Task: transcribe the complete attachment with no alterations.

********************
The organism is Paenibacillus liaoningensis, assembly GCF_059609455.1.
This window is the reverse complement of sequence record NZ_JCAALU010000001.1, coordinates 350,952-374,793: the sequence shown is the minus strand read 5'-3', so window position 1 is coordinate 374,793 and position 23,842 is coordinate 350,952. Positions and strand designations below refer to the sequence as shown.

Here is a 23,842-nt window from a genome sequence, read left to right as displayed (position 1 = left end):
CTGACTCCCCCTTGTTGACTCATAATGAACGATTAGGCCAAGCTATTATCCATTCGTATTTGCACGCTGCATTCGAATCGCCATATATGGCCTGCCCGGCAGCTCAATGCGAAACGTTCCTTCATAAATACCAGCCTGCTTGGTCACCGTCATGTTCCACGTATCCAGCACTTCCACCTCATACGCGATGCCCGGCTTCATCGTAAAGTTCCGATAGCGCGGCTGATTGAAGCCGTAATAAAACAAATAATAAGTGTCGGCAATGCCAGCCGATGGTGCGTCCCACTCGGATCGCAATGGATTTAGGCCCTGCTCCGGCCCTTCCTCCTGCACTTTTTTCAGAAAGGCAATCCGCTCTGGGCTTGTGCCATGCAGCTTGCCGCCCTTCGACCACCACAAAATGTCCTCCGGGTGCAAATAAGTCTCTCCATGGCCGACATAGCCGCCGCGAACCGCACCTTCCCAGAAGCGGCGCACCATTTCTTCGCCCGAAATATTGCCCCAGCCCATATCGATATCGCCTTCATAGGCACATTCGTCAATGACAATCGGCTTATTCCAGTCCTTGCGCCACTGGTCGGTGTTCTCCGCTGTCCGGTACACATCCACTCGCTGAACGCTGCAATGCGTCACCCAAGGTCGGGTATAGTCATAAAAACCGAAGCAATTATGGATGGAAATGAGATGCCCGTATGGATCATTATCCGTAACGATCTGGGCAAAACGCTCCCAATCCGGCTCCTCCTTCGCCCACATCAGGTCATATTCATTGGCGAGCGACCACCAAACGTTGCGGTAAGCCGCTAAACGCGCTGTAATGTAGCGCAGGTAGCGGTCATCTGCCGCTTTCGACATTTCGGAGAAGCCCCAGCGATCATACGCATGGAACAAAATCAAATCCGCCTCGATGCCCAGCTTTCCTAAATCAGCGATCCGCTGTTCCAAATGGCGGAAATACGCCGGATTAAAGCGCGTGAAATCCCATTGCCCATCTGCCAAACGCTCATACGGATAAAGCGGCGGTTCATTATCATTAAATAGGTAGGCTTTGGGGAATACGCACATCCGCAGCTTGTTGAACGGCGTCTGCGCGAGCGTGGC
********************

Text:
The organism is Paenibacillus liaoningensis, assembly GCF_059609455.1.
This window is the reverse complement of sequence record NZ_JCAALU010000001.1, coordinates 350,952-374,793: the sequence shown is the minus strand read 5'-3', so window position 1 is coordinate 374,793 and position 23,842 is coordinate 350,952. Positions and strand designations below refer to the sequence as shown.

Here is a 23,842-nt window from a genome sequence, read left to right as displayed (position 1 = left end):
CTGACTCCCCCTTGTTGACTCATAATGAACGATTAGGCCAAGCTATTATCCATTCGTATTTGCACGCTGCATTCGAATCGCCATATATGGCCTGCCCGGCAGCTCAATGCGAAACGTTCCTTCATAAATACCAGCCTGCTTGGTCACCGTCATGTTCCACGTATCCAGCACTTCCACCTCATACGCGATGCCCGGCTTCATCGTAAAGTTCCGATAGCGCGGCTGATTGAAGCCGTAATAAAACAAATAATAAGTGTCGGCAATGCCAGCCGATGGTGCGTCCCACTCGGATCGCAATGGATTTAGGCCCTGCTCCGGCCCTTCCTCCTGCACTTTTTTCAGAAAGGCAATCCGCTCTGGGCTTGTGCCATGCAGCTTGCCGCCCTTCGACCACCACAAAATGTCCTCCGGGTGCAAATAAGTCTCTCCATGGCCGACATAGCCGCCGCGAACCGCACCTTCCCAGAAGCGGCGCACCATTTCTTCGCCCGAAATATTGCCCCAGCCCATATCGATATCGCCTTCATAGGCACATTCGTCAATGACAATCGGCTTATTCCAGTCCTTGCGCCACTGGTCGGTGTTCTCCGCTGTCCGGTACACATCCACTCGCTGAACGCTGCAATGCGTCACCCAAGGTCGGGTATAGTCATAAAAACCGAAGCAATTATGGATGGAAATGAGATGCCCGTATGGATCATTATCCGTAACGATCTGGGCAAAACGCTCCCAATCCGGCTCCTCCTTCGCCCACATCAGGTCATATTCATTGGCGAGCGACCACCAAACGTTGCGGTAAGCCGCTAAACGCGCTGTAATGTAGCGCAGGTAGCGGTCATCTGCCGCTTTCGACATTTCGGAGAAGCCCCAGCGATCATACGCATGGAACAAAATCAAATCCGCCTCGATGCCCAGCTTTCCTAAATCAGCGATCCGCTGTTCCAAATGGCGGAAATACGCCGGATTAAAGCGCGTGAAATCCCATTGCCCATCTGCCAAACGCTCATACGGATAAAGCGGCGGTTCATTATCATTAAATAGGTAGGCTTTGGGGAATACGCACATCCGCAGCTTGTTGAACGGCGTCTGCGCGAGCGTGGC